7 proofs that bonds don’t always go down when rates rise
The long anticipated rising interest rate environment may finally have arrived. Since the U.S. presidential election on November 8, the yield on the 10-Year U.S. Treasury Bond has risen from 1.86% to 2.39% on November 30. Anticipation of economic stimulus by the new administration appears to have driven much of that increase. But, new presidential policy is not the only catalyst for higher rates. After the 10-year U.S. Treasury yield hit a generational low post-Brexit, U.S. interest rates have progressively increased as the economy has continued to expand. The combination of growth and additional economic stimulus appear like the ingredients to make a higher rate environment come to fruition.
Although the finer nuances of fixed income investing elude most investors, they do grasp the basic concept of “when interest rates go up, bond prices go down.” This has many investors asking about their fixed income portfolio. After all, “If bond returns will be negative, why hold something that is going to lose money?” Seems like a legitimate question.
But actually: bond prices haven’t always gone down when interest rates have gone up.
Indeed, as shown in the chart above, in the past seven Federal Reserve interest rate hike cycles, average bond returns have been positive – not negative. Of course, the returns were lower than long-term historical averages and there were some significant downturns, with emerging markets debt (EMD) suffering the most, but otherwise most segments of the fixed income market had modest positive average returns, in the single digit range.
In addition, global equity returns outpaced their historical norms during these rising interest rate periods, as the chart reflects. This shouldn’t come as a complete surprise, given that interest rates generally increase during positive economic periods and these environments tend to translate into positive equity market returns.
Of course, these historical results do not guarantee a positive return ahead for bonds – but, by the same token, they demonstrate that a negative return is not a certainty either. Considering that the Bloomberg Barclays U.S. Aggregate Bond Index is down -3.1% since the start of October (thru November 30, 2016), much of the near-term damage in bonds may already be behind us.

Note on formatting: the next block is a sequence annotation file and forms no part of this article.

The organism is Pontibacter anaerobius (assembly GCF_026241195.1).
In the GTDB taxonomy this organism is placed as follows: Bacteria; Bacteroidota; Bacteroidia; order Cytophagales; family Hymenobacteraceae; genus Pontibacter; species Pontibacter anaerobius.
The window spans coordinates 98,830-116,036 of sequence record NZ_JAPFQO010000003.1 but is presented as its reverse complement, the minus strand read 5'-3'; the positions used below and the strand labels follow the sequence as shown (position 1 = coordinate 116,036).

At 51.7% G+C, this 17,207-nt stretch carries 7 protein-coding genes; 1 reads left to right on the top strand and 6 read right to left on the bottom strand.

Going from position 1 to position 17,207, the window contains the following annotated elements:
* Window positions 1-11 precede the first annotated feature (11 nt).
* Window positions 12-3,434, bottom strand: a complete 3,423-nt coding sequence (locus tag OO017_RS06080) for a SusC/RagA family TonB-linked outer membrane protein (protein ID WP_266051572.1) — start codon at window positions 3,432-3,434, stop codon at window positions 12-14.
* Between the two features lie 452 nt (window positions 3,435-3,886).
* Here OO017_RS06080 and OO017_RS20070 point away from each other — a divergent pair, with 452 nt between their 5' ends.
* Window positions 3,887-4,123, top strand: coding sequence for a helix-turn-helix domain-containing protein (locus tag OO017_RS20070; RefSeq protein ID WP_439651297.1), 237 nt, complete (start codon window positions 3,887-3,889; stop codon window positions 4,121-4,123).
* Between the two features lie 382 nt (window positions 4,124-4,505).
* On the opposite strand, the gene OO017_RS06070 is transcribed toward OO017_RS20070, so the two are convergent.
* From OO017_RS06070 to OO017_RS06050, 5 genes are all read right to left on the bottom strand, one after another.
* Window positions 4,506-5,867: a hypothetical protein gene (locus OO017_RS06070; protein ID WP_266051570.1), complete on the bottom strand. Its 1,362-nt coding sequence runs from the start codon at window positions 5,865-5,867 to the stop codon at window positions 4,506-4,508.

Additional considerations for those questioning the role of bonds in the portfolio:
- Interest rate movements are very difficult to predict.
Going into 2016 many expected to see a gradual rise in rates. The actual experience has been a roller coaster ride with rates just now exceeding the starting point for the year. Since January 1, 2016, the Bloomberg Barclays U.S. Aggregate Bond Index has returned 2.5% as of November 30, 2016.
- Bonds are more attractively priced today than they were four to five months ago.
Interest rates on the 10-Year U.S. Treasury have moved up over 1% since their post-Brexit July low of 1.37%, making them more attractively priced now than they were in July – a time at which few were suggesting abandoning bonds. So, don’t let recent market moves outweigh long-term investment plans.
- As interest rates rise, so do coupon payments.
The higher level of interest rates today creates a greater coupon “cushion” for bond investors against rising rates going forward. This is also helpful for investors seeking income, who will experience a significant pick-up in yield from the bond portfolio at these higher rate levels.
- Bonds remain a good diversifier to equities.
Bonds will continue to serve their primary role as diversifier for the equity portion of multi-asset portfolios. Investors will be thankful for the presence of bonds within the portfolio when volatility spikes in equity markets.
These views are subject to change at any time based upon market or other conditions and are current as of the date at the top of the page. The information, analysis, and opinions expressed herein are for general information only and are not intended to provide specific advice or recommendations for any individual or entity.
This material is not an offer, solicitation or recommendation to purchase any security.
Bond investors should carefully consider risks such as interest rate, credit, default and duration risks. Greater risk, such as increased volatility, limited liquidity, prepayment, non-payment and increased default risk, is inherent in portfolios that invest in high yield (“junk”) bonds or mortgage-backed securities, especially mortgage-backed securities with exposure to sub-prime mortgages. Generally, when interest rates rise, prices of fixed income securities fall. Investment in non-U.S. and emerging market securities is subject to the risk of currency fluctuations and to economic and political risks associated with such foreign countries.
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Bloomberg Barclays U.S. Aggregate Bond Index: An index, with income reinvested, generally representative of intermediate-term government bonds, investment grade corporate debt securities, and mortgage-backed securities.
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BofA Merrill Lynch Global High Yield Index: Tracks the performance of USD, CAD, GBP and EUR denominated below investment grade corporate debt publicly issued in the major domestic or Eurobond markets.
JPM Emerging Market Bond Index (EMBI): dollar-denominated sovereign bonds issued by a selection of emerging market countries.
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